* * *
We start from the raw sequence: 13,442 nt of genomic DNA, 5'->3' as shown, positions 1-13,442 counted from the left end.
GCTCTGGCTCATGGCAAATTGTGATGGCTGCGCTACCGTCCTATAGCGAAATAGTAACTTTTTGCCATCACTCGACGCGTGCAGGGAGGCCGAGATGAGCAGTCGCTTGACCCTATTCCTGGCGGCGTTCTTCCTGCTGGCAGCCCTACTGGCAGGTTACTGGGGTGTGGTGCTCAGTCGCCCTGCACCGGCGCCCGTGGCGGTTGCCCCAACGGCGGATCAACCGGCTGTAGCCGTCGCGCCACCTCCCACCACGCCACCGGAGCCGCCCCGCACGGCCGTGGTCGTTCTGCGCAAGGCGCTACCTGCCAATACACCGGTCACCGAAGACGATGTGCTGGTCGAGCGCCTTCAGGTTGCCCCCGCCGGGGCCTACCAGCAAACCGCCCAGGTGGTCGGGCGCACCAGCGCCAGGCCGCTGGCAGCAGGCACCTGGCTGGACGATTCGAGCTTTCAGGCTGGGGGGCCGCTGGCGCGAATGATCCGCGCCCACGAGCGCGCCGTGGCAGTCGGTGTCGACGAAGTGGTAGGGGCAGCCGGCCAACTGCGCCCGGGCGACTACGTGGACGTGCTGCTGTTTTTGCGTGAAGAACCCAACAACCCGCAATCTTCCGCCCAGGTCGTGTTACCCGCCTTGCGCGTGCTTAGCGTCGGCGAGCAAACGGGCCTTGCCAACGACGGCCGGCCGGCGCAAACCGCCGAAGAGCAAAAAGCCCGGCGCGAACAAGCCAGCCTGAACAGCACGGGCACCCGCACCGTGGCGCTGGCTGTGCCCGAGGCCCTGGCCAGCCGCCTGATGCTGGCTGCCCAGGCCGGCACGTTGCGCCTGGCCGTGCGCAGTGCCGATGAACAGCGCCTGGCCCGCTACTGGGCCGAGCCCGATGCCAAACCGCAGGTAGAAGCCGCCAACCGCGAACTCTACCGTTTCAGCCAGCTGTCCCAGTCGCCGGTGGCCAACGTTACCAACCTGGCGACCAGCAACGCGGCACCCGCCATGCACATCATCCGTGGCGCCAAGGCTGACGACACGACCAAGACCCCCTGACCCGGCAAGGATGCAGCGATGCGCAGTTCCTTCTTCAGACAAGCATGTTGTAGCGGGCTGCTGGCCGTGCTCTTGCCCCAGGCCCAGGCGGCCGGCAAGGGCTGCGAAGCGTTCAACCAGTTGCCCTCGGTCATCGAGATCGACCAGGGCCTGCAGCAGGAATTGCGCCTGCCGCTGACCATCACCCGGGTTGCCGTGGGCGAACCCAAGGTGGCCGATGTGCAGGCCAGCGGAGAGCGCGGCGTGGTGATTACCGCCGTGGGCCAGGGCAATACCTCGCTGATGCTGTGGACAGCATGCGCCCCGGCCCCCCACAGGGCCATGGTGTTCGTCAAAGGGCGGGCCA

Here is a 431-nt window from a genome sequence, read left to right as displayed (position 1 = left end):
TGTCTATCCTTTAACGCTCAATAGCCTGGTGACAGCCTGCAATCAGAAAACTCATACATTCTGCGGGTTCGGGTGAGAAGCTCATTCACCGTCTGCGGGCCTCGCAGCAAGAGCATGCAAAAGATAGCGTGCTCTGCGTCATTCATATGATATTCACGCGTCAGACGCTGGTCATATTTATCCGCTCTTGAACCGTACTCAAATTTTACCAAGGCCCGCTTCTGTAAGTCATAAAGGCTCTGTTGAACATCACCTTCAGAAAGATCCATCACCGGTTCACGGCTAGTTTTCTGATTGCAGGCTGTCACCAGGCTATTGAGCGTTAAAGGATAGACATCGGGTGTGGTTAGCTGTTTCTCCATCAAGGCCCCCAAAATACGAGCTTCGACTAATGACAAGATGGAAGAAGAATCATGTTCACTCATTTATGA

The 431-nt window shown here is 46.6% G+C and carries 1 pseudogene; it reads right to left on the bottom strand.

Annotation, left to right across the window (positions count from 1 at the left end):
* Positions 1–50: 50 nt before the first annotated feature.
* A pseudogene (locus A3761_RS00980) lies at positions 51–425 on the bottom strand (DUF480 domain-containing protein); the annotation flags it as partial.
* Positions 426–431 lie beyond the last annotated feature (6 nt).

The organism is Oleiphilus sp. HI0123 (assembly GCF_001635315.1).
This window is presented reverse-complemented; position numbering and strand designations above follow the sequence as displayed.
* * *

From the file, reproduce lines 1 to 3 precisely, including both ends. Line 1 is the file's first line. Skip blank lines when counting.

We start from the raw sequence: 13,442 nt of genomic DNA, 5'->3' as shown, positions 1-13,442 counted from the left end.
GCTCTGGCTCATGGCAAATTGTGATGGCTGCGCTACCGTCCTATAGCGAAATAGTAACTTTTTGCCATCACTCGACGCGTGCAGGGAGGCCGAGATGAGCAGTCGCTTGACCCTATTCCTGGCGGCGTTCTTCCTGCTGGCAGCCCTACTGGCAGGTTACTGGGGTGTGGTGCTCAGTCGCCCTGCACCGGCGCCCGTGGCGGTTGCCCCAACGGCGGATCAACCGGCTGTAGCCGTCGCGCCACCTCCCACCACGCCACCGGAGCCGCCCCGCACGGCCGTGGTCGTTCTGCGCAAGGCGCTACCTGCCAATACACCGGTCACCGAAGACGATGTGCTGGTCGAGCGCCTTCAGGTTGCCCCCGCCGGGGCCTACCAGCAAACCGCCCAGGTGGTCGGGCGCACCAGCGCCAGGCCGCTGGCAGCAGGCACCTGGCTGGACGATTCGAGCTTTCAGGCTGGGGGGCCGCTGGCGCGAATGATCCGCGCCCACGAGCGCGCCGTGGCAGTCGGTGTCGACGAAGTGGTAGGGGCAGCCGGCCAACTGCGCCCGGGCGACTACGTGGACGTGCTGCTGTTTTTGCGTGAAGAACCCAACAACCCGCAATCTTCCGCCCAGGTCGTGTTACCCGCCTTGCGCGTGCTTAGCGTCGGCGAGCAAACGGGCCTTGCCAACGACGGCCGGCCGGCGCAAACCGCCGAAGAGCAAAAAGCCCGGCGCGAACAAGCCAGCCTGAACAGCACGGGCACCCGCACCGTGGCGCTGGCTGTGCCCGAGGCCCTGGCCAGCCGCCTGATGCTGGCTGCCCAGGCCGGCACGTTGCGCCTGGCCGTGCGCAGTGCCGATGAACAGCGCCTGGCCCGCTACTGGGCCGAGCCCGATGCCAAACCGCAGGTAGAAGCCGCCAACCGCGAACTCTACCGTTTCAGCCAGCTGTCCCAGTCGCCGGTGGCCAACGTTACCAACCTGGCGACCAGCAACGCGGCACCCGCCATGCACATCATCCGTGGCGCCAAGGCTGACGACACGACCAAGACCCCCTGACCCGGCAAGGATGCAGCGATGCGCAGTTCCTTCTTCAGACAAGCATGTTGTAGCGGGCTGCTGGCCGTGCTCTTGCCCCAGGCCCAGGCGGCCGGCAAGGGCTGCGAAGCGTTCAACCAGTTGCCCTCGGTCATCGAGATCGACCAGGGCCTGCAGCAGGAATTGCGCCTGCCGCTGACCATCACCCGGGTTGCCGTGGGCGAACCCAAGGTGGCCGATGTGCAGGCCAGCGGAGAGCGCGGCGTGGTGATTACCGCCGTGGGCCAGGGCAATACCTCGCTGATGCTGTGGACAGCATGCGCCCCGGCCCCCCACAGGGCCATGGTGTTCGTCAAAGGGCGGGCCA

Here is a 431-nt window from a genome sequence, read left to right as displayed (position 1 = left end):